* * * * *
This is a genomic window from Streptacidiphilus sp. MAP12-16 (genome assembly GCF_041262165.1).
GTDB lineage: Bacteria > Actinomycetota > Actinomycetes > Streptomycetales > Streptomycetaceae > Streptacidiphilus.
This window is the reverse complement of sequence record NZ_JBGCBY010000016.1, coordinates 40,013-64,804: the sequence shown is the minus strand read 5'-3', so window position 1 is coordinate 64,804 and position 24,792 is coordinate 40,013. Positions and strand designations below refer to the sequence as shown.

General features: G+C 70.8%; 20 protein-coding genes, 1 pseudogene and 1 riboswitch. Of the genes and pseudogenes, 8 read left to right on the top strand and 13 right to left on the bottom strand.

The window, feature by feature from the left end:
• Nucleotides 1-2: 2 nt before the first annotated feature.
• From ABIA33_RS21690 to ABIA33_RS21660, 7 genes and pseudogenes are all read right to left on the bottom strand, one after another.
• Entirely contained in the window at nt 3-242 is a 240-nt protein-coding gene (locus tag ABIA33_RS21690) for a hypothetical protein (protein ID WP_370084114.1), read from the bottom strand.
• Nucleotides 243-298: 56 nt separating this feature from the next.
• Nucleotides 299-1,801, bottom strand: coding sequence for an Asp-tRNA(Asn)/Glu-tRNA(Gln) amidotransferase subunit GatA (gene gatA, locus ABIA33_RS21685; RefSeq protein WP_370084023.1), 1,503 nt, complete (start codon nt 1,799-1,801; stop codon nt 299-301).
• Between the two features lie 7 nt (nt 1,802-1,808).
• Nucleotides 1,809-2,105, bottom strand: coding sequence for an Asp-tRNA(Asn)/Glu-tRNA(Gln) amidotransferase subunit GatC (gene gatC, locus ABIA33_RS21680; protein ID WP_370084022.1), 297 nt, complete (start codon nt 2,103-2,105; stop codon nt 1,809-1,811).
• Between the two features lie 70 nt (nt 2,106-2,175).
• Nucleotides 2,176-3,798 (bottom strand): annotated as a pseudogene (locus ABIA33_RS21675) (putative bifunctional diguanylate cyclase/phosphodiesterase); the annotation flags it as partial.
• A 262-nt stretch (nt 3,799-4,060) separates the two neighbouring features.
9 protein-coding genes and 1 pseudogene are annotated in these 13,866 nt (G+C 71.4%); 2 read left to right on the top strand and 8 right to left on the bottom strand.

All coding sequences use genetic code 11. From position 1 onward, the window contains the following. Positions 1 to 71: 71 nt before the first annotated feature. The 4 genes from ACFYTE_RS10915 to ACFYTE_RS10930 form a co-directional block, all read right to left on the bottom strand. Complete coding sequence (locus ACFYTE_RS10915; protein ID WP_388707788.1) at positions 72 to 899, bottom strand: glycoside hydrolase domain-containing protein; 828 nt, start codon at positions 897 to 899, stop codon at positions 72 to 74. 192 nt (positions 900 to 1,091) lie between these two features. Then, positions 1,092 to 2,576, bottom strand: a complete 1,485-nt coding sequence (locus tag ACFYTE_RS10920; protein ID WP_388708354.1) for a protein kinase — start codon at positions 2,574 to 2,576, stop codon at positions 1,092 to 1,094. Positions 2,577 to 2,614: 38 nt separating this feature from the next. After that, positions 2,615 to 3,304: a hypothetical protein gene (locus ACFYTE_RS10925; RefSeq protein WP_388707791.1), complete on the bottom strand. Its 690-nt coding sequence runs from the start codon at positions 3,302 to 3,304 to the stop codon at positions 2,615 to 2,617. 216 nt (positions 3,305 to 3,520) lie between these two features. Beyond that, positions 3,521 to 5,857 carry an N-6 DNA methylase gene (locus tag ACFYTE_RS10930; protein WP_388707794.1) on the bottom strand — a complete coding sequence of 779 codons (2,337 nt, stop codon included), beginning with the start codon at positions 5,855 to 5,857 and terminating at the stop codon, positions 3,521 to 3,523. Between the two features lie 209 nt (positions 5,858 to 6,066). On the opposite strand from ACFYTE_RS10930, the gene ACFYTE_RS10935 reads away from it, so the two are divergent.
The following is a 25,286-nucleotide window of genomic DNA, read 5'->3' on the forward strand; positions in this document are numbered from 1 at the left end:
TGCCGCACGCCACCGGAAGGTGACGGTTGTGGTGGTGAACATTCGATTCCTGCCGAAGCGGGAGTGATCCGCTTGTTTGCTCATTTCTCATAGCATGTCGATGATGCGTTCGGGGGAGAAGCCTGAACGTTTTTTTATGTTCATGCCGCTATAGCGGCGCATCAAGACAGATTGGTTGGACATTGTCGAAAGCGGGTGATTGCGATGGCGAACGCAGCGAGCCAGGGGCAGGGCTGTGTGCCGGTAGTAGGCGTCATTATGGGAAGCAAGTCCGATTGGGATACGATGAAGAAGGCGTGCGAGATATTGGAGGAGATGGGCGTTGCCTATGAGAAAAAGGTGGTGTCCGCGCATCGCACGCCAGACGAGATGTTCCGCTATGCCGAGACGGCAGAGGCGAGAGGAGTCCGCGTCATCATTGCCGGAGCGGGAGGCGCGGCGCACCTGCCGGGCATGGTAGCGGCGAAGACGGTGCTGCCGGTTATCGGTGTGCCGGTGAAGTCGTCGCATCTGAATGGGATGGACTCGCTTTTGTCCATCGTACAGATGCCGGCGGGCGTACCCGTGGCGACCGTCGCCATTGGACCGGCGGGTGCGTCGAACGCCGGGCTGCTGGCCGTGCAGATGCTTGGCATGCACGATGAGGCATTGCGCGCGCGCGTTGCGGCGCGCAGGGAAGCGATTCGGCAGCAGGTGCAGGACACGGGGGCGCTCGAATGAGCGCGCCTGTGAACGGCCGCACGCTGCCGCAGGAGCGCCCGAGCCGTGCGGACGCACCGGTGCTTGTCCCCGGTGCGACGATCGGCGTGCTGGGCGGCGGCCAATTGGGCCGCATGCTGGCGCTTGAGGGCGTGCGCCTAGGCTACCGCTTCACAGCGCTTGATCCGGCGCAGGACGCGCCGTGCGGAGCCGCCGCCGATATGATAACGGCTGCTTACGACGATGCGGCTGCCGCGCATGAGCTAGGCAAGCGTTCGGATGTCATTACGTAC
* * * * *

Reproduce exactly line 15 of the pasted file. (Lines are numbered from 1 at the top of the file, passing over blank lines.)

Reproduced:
• A 262-nt stretch (nt 3,799-4,060) separates the two neighbouring features.